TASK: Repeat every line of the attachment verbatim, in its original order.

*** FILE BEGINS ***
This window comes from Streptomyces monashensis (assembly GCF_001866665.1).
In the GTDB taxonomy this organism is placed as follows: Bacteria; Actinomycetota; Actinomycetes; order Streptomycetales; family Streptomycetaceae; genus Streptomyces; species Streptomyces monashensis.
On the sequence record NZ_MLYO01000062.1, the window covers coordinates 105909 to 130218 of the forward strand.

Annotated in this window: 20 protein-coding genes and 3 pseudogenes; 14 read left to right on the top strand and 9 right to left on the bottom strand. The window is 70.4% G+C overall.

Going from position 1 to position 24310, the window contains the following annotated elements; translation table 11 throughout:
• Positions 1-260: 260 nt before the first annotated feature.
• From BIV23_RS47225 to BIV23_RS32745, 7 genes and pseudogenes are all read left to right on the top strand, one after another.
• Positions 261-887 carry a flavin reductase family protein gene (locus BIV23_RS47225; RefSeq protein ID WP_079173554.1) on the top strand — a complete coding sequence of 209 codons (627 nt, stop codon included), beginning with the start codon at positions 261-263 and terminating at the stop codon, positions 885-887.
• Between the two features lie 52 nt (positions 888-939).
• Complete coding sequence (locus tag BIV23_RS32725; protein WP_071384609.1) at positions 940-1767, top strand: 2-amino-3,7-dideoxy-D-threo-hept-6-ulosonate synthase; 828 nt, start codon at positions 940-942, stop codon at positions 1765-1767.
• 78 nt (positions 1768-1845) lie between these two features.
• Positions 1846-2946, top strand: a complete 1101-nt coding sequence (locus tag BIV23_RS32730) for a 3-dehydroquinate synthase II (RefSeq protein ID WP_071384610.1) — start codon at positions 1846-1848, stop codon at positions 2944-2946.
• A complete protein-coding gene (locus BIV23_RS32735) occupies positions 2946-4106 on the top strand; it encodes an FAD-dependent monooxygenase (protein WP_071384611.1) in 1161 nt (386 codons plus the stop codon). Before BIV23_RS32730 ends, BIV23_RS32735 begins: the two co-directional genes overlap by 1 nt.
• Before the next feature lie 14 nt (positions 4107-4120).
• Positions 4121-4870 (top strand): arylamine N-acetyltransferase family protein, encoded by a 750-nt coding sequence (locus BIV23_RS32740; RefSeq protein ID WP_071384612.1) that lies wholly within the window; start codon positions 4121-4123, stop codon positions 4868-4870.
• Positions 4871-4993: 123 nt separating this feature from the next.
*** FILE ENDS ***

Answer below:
This window comes from Streptomyces monashensis (assembly GCF_001866665.1).
In the GTDB taxonomy this organism is placed as follows: Bacteria; Actinomycetota; Actinomycetes; order Streptomycetales; family Streptomycetaceae; genus Streptomyces; species Streptomyces monashensis.
On the sequence record NZ_MLYO01000062.1, the window covers coordinates 105909 to 130218 of the forward strand.

Annotated in this window: 20 protein-coding genes and 3 pseudogenes; 14 read left to right on the top strand and 9 right to left on the bottom strand. The window is 70.4% G+C overall.

Going from position 1 to position 24310, the window contains the following annotated elements; translation table 11 throughout:
• Positions 1-260: 260 nt before the first annotated feature.
• From BIV23_RS47225 to BIV23_RS32745, 7 genes and pseudogenes are all read left to right on the top strand, one after another.
• Positions 261-887 carry a flavin reductase family protein gene (locus BIV23_RS47225; RefSeq protein ID WP_079173554.1) on the top strand — a complete coding sequence of 209 codons (627 nt, stop codon included), beginning with the start codon at positions 261-263 and terminating at the stop codon, positions 885-887.
• Between the two features lie 52 nt (positions 888-939).
• Complete coding sequence (locus tag BIV23_RS32725; protein WP_071384609.1) at positions 940-1767, top strand: 2-amino-3,7-dideoxy-D-threo-hept-6-ulosonate synthase; 828 nt, start codon at positions 940-942, stop codon at positions 1765-1767.
• 78 nt (positions 1768-1845) lie between these two features.
• Positions 1846-2946, top strand: a complete 1101-nt coding sequence (locus tag BIV23_RS32730) for a 3-dehydroquinate synthase II (RefSeq protein ID WP_071384610.1) — start codon at positions 1846-1848, stop codon at positions 2944-2946.
• A complete protein-coding gene (locus BIV23_RS32735) occupies positions 2946-4106 on the top strand; it encodes an FAD-dependent monooxygenase (protein WP_071384611.1) in 1161 nt (386 codons plus the stop codon). Before BIV23_RS32730 ends, BIV23_RS32735 begins: the two co-directional genes overlap by 1 nt.
• Before the next feature lie 14 nt (positions 4107-4120).
• Positions 4121-4870 (top strand): arylamine N-acetyltransferase family protein, encoded by a 750-nt coding sequence (locus BIV23_RS32740; RefSeq protein ID WP_071384612.1) that lies wholly within the window; start codon positions 4121-4123, stop codon positions 4868-4870.
• Positions 4871-4993: 123 nt separating this feature from the next.